I know that sometimes someone can love us more than we love ourselves. They love us beyond our flaws and many shortcomings, they see the positive in the things we hate about ourselves and somehow think we’re wonderful on the days we want to hide. It’s great to have someone there, but my worry with that is, what if they walk out of our lives one day? Are we going to fall down and die? Does all the love we have for ourselves disappear with them? No, it should not, we all need to get to a place where we’re comfortable enough to be on our own because we’re the love of our lives and we need to love ourselves regardless of whether others love us. When you give yourself unconditional love, you become invincible because your perspective on your life changes. We should never use love from others to sustain us.
Interactions with others
Sometimes, when people know you don’t have a strong sense of self-love or don’t see your worth they will want to take advantage of you, even worse, some people see the love you have for yourself, take it as arrogance or want to project by putting you down because your confidence makes them feel insecure. Don’t let them. Avoid them at all costs and if you can’t, make sure you have an accessible list of all your strengths and other things you love about yourself aka a brag sheet. If you’re stuck for positive attributes ask your friends what they love about you and look over that list when you’re feeling down.
You deserve the love you give to others so freely
Some of us give our friends so much love, encourage them that they can do anything they put their mind to and really believe in them but we can’t do that for ourselves which is so sad. This mindset must change, although it won’t happen overnight, it will happen over time. You deserve the love, encouragement and respect you give to others so freely, there’s nothing wrong with loving others, just make sure you love yourself in the process.
How I practice self-love
- I avoid negative self-talk at all cost. It’s unhealthy, detrimental and doesn’t improve anything in my life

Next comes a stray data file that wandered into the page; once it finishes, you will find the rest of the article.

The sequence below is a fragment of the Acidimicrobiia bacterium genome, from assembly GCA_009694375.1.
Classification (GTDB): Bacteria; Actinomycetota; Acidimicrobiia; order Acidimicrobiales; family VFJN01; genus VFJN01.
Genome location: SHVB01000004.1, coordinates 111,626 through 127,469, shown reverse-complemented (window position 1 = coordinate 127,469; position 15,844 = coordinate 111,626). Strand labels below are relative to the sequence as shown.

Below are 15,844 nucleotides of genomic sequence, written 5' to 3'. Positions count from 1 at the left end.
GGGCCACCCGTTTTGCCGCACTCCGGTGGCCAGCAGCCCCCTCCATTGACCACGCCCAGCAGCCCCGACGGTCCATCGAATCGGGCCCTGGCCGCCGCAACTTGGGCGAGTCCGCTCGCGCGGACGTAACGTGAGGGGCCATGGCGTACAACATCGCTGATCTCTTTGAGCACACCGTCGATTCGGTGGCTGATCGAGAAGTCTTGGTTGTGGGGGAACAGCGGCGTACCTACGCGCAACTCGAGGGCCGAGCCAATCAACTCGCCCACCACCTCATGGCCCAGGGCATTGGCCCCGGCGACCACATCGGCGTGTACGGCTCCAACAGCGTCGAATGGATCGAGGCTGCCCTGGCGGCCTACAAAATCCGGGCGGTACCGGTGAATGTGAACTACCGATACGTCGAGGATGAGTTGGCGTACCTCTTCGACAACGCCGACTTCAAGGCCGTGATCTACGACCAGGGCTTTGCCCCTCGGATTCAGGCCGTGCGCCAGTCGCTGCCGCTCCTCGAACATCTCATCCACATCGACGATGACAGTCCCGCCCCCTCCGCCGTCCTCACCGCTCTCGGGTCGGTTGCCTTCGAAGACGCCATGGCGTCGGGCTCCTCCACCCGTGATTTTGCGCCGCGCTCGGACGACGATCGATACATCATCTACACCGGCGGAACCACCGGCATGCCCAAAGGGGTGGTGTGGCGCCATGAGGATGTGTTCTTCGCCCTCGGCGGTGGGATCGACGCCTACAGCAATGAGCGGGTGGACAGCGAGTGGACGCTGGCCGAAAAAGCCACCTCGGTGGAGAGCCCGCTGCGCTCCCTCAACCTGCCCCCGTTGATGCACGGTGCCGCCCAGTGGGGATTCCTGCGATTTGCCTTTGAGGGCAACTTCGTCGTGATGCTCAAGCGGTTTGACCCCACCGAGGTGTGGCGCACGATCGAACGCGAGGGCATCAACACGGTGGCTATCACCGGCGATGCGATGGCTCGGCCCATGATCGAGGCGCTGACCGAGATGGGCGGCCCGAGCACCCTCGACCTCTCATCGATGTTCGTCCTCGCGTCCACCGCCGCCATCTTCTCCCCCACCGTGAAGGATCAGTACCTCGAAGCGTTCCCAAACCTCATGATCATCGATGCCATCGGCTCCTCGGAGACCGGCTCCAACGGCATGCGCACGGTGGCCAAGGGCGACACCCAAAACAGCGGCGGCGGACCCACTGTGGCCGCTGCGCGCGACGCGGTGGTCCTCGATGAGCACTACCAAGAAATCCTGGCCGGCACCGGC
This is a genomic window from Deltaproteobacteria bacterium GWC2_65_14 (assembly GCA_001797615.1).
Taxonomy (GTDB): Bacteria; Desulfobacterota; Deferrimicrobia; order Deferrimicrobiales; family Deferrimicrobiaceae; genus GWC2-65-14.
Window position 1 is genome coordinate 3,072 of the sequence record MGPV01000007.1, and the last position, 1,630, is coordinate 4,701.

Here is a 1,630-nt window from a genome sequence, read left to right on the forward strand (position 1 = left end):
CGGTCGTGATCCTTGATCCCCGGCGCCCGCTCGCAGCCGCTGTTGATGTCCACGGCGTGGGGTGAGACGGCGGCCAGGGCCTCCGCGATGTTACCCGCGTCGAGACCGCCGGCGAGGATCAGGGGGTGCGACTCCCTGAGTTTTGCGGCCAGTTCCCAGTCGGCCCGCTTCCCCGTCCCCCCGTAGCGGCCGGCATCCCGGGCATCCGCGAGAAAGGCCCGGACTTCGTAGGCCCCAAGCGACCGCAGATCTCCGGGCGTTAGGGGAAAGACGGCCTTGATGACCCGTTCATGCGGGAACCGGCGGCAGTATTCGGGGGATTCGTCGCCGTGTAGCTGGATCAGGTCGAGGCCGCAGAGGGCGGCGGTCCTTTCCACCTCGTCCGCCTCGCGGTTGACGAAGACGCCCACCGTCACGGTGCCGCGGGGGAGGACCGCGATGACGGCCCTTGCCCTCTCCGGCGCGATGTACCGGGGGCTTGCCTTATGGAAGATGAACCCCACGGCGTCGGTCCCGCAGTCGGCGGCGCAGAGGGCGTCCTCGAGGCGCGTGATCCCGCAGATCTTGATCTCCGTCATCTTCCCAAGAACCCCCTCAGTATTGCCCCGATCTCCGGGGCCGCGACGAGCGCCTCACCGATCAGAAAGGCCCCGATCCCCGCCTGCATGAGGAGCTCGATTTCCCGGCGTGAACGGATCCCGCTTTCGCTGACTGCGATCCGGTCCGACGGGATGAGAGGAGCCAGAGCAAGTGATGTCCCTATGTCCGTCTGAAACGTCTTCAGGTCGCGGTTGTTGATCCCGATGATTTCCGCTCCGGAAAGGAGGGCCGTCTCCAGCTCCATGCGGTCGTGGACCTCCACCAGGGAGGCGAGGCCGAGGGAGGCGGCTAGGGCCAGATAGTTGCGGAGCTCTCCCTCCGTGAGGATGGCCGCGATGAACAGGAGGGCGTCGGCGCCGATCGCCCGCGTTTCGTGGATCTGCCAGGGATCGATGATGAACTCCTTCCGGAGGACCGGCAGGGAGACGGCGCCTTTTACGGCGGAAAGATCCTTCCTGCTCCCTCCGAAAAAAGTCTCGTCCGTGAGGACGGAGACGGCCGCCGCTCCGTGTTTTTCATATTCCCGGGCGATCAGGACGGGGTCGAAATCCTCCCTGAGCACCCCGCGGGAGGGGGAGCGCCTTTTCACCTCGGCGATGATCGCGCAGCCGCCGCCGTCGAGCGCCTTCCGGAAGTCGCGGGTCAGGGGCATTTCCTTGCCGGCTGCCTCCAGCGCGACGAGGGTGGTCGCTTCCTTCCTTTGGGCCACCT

- Although I have my down days, I genuinely believe I can do anything I put my mind to.
- I eat well and cook most days, check out www.instagram.com/apieceofhealth
- I take time to make sure I look good when I leave my house, unless I’m going to Asda, the post office or the gym.
- I go to the gym at least once a week as the gym is a great destresser and even if I don’t go to the gym, I take long walks.
- I take time to rest
- I have a list of my strengths in my journal and I starred cute messages my friends have sent me on WhatsApp about my positive attributes
- I barely watch the news, I’ve muted certain words on twitter and I blocked the shaderoom and balleralert because I don’t like negativity
- I make the effort to do the things I really want to do, whether it’s solo travel or working towards my goals.
- I try to avoid procrastination by reminding myself that my problems won’t go away just because I’ve decided I can’t see them.
- I try my best not to compare myself to others, instead I find inspiration because if they can do it, why can’t I.
- I look at myself and say wow you’re so sexy – you should too btw x
- I focus on what I can control
- I don’t deal with, speak to or spend time with people who drain me. Adulting is already draining, I don’t need someone who will make life harder than it is.
- I don’t speak to people who like to stay in problematic situations.
- I remind myself that everything is a learning curve and try to find gratitude in the simplest of things.
It’s taken years for me to get on this journey and find ways to practice self-love that works for me, but I have to say it’s been worth it. I feel really settled and at peace with myself.
To answer the title of this post, yes, self-love is the best love. It’s unconditional, nurturing, non-judgemental, forgiving and perspective-changing. It’s accepting your flaws and championing your strengths; it’s avoiding self-sabotage and being gentle in the things we tell ourselves even when we’re down. Most importantly, it’s truly believing we deserve good things and that we can do anything we put our mind to.